2 The technology
2.1 Bevacizumab (Avastin, Roche) is a humanised monoclonal antibody that inhibits both vascular endothelial growth factor (VEGF)-induced signalling and VEGF-driven angiogenesis. This reduces vascularisation of tumours, thereby inhibiting tumour growth. Bevacizumab is administered by intravenous infusion. Bevacizumab in combination with carboplatin and gemcitabine has a marketing authorisation for 'treatment of adult patients with first recurrence of platinum-sensitive epithelial ovarian, fallopian tube or primary peritoneal cancer who have not received prior therapy with bevacizumab or other VEGF inhibitors or VEGF receptor-targeted agents'. The licensed dose of bevacizumab is 15 mg/kg of body weight given once every 3 weeks in combination with carboplatin and gemcitabine for 6 cycles and up to 10 cycles, followed by continued use of bevacizumab as single agent until disease progression.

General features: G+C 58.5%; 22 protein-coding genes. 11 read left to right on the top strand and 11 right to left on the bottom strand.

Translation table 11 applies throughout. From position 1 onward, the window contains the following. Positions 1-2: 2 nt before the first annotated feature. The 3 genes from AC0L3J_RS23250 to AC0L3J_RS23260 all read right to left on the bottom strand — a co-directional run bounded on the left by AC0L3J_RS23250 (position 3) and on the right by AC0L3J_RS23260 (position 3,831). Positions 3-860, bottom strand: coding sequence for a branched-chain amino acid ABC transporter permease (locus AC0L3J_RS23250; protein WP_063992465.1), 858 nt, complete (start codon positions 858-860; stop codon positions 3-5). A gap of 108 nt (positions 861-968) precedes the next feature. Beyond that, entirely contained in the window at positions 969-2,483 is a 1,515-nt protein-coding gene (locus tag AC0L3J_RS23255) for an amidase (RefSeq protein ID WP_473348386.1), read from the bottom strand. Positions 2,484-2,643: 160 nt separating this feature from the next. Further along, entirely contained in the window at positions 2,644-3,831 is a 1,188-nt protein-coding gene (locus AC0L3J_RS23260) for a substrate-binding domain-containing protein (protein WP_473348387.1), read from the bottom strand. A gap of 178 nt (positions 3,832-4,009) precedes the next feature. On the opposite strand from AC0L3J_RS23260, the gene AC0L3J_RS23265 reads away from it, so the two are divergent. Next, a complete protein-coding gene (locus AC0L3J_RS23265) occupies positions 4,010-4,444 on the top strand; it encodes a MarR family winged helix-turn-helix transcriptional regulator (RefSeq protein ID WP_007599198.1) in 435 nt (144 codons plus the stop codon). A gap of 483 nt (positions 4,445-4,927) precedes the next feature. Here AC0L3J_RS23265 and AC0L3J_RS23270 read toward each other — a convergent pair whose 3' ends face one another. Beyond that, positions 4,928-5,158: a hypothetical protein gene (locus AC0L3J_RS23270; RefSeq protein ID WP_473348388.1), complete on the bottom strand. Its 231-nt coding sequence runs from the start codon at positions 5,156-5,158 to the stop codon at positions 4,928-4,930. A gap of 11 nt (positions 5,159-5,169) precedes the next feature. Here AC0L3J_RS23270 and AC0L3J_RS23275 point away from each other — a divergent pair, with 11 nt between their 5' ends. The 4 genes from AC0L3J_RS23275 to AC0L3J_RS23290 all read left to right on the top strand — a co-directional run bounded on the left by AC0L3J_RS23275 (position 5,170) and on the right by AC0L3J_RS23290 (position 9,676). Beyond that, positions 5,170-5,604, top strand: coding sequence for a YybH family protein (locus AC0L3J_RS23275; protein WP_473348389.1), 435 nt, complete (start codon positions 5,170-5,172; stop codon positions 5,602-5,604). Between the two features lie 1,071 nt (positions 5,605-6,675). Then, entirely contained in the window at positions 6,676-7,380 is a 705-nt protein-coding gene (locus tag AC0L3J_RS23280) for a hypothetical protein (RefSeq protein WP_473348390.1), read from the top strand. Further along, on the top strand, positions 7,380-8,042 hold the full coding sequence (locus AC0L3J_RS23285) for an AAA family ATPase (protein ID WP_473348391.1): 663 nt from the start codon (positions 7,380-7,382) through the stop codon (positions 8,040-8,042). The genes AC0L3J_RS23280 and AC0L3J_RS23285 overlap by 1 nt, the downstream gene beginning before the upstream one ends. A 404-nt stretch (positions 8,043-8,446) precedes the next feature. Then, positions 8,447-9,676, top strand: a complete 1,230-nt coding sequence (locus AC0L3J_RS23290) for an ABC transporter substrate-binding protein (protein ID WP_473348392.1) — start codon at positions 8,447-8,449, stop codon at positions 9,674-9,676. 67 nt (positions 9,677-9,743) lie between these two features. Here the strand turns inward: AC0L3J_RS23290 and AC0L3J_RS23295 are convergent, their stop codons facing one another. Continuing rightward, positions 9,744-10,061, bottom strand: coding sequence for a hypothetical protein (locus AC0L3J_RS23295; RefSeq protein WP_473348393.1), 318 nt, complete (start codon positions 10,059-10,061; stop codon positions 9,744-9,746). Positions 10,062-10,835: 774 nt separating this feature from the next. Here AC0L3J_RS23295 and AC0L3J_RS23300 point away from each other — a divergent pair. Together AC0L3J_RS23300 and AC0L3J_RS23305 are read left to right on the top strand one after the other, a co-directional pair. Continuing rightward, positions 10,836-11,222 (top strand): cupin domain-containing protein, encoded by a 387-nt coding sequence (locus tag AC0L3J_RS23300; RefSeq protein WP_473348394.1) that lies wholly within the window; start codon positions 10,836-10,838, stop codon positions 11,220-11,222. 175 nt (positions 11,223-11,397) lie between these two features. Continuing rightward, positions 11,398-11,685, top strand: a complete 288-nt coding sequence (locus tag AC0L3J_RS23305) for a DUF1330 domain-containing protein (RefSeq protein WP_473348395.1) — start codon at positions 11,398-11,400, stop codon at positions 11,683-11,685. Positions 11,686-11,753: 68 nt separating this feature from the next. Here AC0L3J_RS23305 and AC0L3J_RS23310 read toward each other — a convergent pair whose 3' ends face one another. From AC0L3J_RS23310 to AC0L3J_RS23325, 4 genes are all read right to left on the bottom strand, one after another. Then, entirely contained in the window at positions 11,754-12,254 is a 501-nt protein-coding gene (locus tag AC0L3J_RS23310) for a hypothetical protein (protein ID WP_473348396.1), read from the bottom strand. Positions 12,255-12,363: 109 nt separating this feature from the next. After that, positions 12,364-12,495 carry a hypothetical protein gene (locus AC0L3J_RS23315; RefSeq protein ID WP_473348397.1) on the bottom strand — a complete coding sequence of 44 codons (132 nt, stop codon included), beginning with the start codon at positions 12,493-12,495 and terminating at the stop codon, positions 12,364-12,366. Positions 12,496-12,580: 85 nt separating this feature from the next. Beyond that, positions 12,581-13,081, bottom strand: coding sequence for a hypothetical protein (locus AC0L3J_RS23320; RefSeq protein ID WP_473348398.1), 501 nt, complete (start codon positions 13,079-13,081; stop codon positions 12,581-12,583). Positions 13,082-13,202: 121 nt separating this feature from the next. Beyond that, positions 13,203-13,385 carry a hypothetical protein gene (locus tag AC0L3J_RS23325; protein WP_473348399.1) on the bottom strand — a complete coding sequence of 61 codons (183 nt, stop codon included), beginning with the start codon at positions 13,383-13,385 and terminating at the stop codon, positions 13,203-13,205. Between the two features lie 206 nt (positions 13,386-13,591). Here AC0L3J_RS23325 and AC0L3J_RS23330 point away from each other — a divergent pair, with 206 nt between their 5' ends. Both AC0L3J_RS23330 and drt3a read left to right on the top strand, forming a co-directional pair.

2.2 The summary of product characteristics lists the following adverse reactions that may be associated with bevacizumab treatment: gastrointestinal perforations, fistulae, wound healing complications, hypertension, proteinuria, arterial and venous thromboembolism, haemorrhage, pulmonary haemorrhage or haemoptysis, congestive heart failure, posterior reversible encephalopathy syndrome, hypersensitivity or infusion reactions, osteonecrosis of the jaw, ovarian failure and neutropenia. For full details of adverse reactions and contraindications, see the summary of product characteristics.
2.3 Bevacizumab is available in 100 mg and 400 mg vials at net prices of £242.66 and £924.40 respectively (excluding VAT; 'British national formulary' edition 65). The manufacturer estimated the cost of a course of treatment with bevacizumab (excluding VAT and assuming vials are not shared between patients) to be £25,208 for a patient weighing 60.5 kg at a dosage of 15 mg/kg every 3 weeks for a mean treatment duration of 10.8 cycles (7.5 months). Costs may vary in different settings because of negotiated procurement discounts.